Before you go …

If you like what you are reading and believe in independent, nonprofit, nonpartisan journalism like ours—journalism the way it should be—please contribute to keep us going. Reporting like this isn’t free to produce and we cannot do this alone. Thank you!

‘Unannounced’ inspections in Haywood uncover discrepancies, missing items

In the two weeks since Carolina Public Press published an initial batch of sheriffs’ evidence-room documents, additional records on how law enforcement departments in Western North Carolina are handling and managing evidence have been released and published for the first time.

In our initial report on March 14, we shared key evidence-room documents and information from eight of WNC’s 18 sheriffs’ offices, which we requested a month before that date.

Now, four other offices have responded, while six still haven’t — at least not with the requested records. Some say they’re working on fulfilling our public-records request, while others haven’t responded at all.

The new additions include records from Clay, Haywood and McDowell counties, and details on Polk County’s evidence procedures.

Documents provided by the Haywood County Sheriff’s Office, for example, include detailed reports of surprise evidence inspections conducted in 2011 and 2012 by R.C. “Toby” Hayes, a retired State Bureau of Investigation officer who was formerly the special agent in charge of the SBI’s Western District. Hayes was hired by the sheriff’s office to conduct the inspections.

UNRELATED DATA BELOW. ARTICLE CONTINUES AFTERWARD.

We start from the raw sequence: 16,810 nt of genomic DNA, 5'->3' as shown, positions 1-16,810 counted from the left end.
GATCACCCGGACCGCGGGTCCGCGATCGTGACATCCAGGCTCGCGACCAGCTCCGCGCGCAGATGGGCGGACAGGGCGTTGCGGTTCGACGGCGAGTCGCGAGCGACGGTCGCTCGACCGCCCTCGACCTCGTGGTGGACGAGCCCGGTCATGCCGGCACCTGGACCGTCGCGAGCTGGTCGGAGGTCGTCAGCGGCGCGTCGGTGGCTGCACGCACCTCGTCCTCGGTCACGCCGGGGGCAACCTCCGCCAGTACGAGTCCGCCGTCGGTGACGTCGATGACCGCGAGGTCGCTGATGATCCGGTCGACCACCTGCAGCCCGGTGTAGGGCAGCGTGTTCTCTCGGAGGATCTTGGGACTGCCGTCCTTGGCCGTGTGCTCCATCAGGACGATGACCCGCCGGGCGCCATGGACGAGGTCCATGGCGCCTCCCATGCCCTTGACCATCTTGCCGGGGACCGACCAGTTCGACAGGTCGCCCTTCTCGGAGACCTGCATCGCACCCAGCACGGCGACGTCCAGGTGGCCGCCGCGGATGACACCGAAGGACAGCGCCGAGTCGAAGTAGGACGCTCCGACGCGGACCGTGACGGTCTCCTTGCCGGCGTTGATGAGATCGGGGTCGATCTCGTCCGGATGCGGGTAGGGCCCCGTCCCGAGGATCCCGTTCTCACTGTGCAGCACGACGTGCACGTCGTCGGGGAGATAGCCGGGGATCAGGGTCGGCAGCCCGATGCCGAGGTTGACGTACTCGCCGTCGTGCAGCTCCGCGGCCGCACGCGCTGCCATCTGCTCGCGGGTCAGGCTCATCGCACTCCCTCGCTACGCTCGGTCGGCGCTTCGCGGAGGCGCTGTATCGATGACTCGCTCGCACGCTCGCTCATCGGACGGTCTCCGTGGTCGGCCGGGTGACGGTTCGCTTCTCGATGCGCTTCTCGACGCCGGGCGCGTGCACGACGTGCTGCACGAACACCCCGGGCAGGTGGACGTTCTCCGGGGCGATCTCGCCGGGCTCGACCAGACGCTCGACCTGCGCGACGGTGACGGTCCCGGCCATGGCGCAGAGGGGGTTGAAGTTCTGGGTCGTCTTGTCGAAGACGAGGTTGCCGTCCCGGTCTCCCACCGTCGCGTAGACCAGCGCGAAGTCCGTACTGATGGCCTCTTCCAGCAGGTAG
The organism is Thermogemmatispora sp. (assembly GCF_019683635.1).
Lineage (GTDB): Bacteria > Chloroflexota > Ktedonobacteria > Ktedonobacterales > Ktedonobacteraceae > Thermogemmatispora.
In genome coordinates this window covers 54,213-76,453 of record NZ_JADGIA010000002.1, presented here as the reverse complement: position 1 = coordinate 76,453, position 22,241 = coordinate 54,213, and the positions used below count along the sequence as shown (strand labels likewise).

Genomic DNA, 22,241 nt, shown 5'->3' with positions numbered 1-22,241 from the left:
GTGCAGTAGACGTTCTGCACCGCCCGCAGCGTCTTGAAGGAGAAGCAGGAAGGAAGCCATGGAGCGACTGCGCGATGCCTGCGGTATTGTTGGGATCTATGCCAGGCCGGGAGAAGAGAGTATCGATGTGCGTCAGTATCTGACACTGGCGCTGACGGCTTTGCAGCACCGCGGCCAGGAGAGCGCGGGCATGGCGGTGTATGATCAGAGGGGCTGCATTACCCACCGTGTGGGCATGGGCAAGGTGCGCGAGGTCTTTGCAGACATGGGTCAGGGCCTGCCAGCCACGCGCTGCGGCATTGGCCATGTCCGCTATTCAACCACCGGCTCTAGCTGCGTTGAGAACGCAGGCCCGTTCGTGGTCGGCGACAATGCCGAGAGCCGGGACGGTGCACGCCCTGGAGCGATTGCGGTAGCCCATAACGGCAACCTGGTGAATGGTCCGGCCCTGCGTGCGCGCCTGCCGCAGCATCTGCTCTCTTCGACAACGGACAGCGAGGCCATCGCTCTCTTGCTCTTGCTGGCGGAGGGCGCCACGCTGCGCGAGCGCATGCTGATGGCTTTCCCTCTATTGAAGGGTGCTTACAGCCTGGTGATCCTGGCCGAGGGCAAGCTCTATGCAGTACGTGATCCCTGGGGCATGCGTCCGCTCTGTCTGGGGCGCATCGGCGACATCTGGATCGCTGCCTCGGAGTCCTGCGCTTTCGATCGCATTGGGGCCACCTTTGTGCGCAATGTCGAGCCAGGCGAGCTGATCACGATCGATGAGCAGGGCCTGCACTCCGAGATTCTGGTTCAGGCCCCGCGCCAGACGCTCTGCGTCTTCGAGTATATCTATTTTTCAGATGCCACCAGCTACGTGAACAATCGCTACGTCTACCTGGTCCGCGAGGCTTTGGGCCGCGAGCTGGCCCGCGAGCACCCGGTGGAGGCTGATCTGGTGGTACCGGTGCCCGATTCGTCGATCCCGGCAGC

The 2011 inspection revealed that a custodial worker was authorized to enter the evidence room by himself — access that was later curtailed on Hayes’ recommendation.

The 2012 inspection turned up several “discrepancies” in record keeping and identified “missing items,” including at least small amounts of cash and drug evidence. “Not all evidence sought was accounted for or located,” the same document noted. “However, this is not to imply criminal activity has occurred.”

The report stressed that “evidence is accumulating at a much faster rate than it is being disposed of” and warned of the consequences.

Read the two reports in their entirety, along with all of the other documents obtained during CPP’s investigation thus far, here.

The sheriffs who haven’t provided records and/or answers to our evidence-management survey are those serving in Avery, Graham, Jackson, Madison, Mitchell and Swain counties.

CPP will continue to reiterate our requests for these records and publish the results as they become available.

Creative Commons License

This work is licensed under a Creative Commons Attribution-NoDerivatives 4.0 International License. You may republish our stories for free, online or in print. Simply copy and paste the article contents from the box below. Note, some images and interactive features may not be included here.

Jon Elliston is the lead contributing open government reporter at Carolina Public Press. Contact him at

Leave a comment

Your email address will not be published. Required fields are marked *